News and Announcements

Team of Harvard Pop Center researchers publish paper on impact of unemployment on smoking and drinking

A team of Harvard Pop Center researchers, including current Yerby Fellow Mariana Arcaya, and Pop Center-affiliated faculty members Maria Glymour, Ichiro Kawachi, and SV Subramanian, have published a paper in Social Science & Medicine that looks at individual and spousal unemployment as predictors of smoking and drinking behavior.

Thurston examines link between MetS and subclinical atherosclerosis

Rebecca Thurston,  a former RWJF scholar at the Harvard Pop Center, has co-authored a study (based on participants in The Study of Women’s Health Across the Nation) recently published in Circulation, a journal of the American Heart Association, that examines the association between MetS  (the metabolic syndrome) and subclinical atherosclerosis, and the role that race/ethnicity in midlife women may play.

Media coverage of SV Subramanian’s work

Last week we featured a new study co-authored by Pop Center faculty member SV Subramanian, which found that economic growth has little to no effect on the nutritional status of the world’s poorest children. The study was subsequently discussed on NPR’s health news site, Shots, and in  The New York Times, where Paul Krugman quoted Subramanian in a blog post on economic growth and income distribution.

Gary King looks at Google Flu Trends

Its information-gathering abilities are no doubt impressive, but how good is Google at tracking cases of influenza? Pop Center faculty member Gary King, who recently co-authored a paper critiquing the accuracy of Google Flu Trends. A subsequent  New York Times article discussed King’s paper and raised interesting questions about the strengths and limitations of big data.

A reason to reduce anxiety, and an opportunity to do so!

We’ve long known that anxiety puts people at risk for coronary heart disease, but now a nationally representative longitudinal study of the US population has shown that anxiety also increases the risk of stroke. Pop Center faculty member Laura Kubzansky and RWJF alum Rebecca Thurston co-authored the study, which was published in Stroke.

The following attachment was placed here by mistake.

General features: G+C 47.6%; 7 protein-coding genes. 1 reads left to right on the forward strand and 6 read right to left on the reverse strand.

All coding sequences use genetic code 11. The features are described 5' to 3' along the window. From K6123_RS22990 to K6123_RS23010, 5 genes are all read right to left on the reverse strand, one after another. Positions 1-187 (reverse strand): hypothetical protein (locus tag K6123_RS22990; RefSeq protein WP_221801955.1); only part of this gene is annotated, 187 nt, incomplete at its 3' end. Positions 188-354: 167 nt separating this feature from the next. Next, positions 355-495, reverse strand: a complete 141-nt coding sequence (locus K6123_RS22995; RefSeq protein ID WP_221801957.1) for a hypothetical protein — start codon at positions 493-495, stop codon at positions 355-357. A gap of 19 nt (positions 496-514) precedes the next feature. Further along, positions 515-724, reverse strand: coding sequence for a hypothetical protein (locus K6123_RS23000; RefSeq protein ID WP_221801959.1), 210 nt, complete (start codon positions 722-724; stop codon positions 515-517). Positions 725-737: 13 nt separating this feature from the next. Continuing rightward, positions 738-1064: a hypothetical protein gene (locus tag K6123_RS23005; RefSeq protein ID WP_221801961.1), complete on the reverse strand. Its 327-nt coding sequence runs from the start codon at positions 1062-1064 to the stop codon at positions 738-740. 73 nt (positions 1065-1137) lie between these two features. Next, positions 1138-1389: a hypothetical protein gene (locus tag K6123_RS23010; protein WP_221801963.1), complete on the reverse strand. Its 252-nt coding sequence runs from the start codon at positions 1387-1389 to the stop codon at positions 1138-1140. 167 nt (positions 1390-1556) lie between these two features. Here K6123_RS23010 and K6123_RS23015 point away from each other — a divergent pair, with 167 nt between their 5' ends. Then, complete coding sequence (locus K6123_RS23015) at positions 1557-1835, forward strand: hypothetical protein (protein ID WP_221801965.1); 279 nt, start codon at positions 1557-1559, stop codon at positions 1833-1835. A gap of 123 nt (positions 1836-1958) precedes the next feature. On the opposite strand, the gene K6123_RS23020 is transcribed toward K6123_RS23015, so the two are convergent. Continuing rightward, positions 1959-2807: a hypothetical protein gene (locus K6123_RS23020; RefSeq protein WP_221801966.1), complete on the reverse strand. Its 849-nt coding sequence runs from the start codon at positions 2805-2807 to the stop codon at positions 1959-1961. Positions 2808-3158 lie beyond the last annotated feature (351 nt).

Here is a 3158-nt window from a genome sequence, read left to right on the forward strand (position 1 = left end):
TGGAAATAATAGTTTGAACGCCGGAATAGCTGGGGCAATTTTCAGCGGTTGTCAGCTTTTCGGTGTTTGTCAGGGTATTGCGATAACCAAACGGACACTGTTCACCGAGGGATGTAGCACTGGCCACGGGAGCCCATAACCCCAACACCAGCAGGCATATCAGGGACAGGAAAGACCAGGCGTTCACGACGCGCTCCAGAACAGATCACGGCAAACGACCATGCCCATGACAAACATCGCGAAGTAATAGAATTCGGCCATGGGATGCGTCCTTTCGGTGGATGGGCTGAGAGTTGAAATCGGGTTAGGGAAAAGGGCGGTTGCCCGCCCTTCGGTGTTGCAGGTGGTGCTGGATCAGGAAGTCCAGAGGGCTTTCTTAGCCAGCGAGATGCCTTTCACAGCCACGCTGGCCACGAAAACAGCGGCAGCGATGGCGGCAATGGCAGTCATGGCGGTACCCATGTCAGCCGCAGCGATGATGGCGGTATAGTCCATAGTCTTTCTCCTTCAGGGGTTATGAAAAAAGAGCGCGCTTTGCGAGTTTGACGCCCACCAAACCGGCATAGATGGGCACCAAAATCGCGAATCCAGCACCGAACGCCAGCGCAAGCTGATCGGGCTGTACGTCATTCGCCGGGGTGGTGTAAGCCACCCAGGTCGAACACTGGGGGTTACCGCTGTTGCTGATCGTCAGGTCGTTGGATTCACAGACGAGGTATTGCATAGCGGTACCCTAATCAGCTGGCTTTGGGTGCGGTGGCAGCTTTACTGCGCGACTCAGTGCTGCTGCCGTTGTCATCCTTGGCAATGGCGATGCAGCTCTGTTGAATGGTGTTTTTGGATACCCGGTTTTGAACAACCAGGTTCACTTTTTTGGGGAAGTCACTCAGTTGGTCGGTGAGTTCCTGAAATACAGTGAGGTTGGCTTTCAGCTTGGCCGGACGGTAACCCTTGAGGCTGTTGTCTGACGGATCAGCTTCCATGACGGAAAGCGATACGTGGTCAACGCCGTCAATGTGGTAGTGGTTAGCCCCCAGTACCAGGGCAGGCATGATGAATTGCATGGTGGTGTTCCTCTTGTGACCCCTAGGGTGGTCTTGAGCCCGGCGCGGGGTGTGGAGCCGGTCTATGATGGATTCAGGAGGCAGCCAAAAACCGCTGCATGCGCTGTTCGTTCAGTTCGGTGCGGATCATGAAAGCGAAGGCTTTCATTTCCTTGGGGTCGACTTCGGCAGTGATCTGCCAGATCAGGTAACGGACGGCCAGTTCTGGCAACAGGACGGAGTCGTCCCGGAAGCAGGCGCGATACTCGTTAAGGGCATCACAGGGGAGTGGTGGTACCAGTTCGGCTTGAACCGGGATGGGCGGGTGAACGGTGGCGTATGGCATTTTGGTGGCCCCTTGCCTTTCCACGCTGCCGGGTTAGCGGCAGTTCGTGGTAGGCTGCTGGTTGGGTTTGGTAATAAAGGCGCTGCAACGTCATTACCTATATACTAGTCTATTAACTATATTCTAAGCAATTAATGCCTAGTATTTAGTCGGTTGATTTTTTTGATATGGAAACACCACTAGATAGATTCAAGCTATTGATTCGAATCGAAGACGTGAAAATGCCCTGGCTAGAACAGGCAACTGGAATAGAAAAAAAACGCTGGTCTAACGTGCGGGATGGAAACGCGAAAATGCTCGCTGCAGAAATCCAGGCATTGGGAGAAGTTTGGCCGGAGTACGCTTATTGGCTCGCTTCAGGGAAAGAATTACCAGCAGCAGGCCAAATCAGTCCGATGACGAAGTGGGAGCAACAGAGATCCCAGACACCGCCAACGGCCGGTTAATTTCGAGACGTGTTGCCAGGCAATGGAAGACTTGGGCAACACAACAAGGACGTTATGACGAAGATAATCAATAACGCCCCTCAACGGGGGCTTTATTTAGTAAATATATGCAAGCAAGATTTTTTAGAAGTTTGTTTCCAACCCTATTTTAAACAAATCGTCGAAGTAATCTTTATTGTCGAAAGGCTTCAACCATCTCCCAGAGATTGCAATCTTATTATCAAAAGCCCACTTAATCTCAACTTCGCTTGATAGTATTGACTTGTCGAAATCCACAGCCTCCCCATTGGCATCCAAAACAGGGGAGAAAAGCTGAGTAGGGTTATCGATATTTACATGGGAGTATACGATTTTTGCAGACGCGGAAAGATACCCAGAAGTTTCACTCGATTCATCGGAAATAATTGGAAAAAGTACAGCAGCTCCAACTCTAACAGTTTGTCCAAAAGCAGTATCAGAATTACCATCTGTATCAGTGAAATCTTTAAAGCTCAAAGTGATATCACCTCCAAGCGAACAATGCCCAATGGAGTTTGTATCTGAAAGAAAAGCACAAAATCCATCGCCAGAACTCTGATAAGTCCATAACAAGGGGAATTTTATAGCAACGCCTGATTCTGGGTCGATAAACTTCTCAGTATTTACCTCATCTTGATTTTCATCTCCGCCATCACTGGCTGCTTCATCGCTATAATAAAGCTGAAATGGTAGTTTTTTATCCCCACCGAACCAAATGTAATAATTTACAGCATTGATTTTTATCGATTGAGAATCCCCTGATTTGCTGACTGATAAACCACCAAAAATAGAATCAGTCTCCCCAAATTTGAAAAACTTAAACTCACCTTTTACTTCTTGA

And speaking of reducing anxiety, please join us for a cup of tea on April 28th, when we kick off our 50th Anniversary celebration with an Open House and Reception. All are welcome!

Economic growth no cure for child undernutrition

As reported in this HSPH release, an article in the Harvard Gazette and this NPR blog, a large study published in The Lancet Global Health, co-authored by Pop Center faculty member S V Subramanian and former PGDA Fellow Sebastian Vollmer, finds that, contrary to widely held beliefs, economic growth has little to no effect on the nutritional status of the world’s poorest children. “They [the findings] emphasize,” said Subramanian, “that focusing on improving economic growth does not necessarily translate to child health gains.” Pop Center research scientist and director of  research core Jocelyn Finlay also contributed to the study.

Do differences in social policy underlie an important part of the US health disadvantage?

A paper co-authored by  Ichiro Kawachi, MD, PhD, titled “Why Do Americans Have Shorter Life Expectancy and Worse Health Than Do People in Other High-Income Countries?” published in the Annual Review of Public Health examines whether crucial differences in social policy may play an important role in why US Americans lead shorter and less healthy lives than do people in other high-income countries.

Pande quoted in The Times of India article on high level of air pollution in Ludhiana

Rohini Pande, Ph.D., Mohammed Kamal Professor of Public Policy at Harvard Kennedy School and a Pop Center faculty member, was quoted in this article in The Times of India on the health worries associated with the air pollution being twice as high in the city of Ludhiana as recommended by the World Health Organization.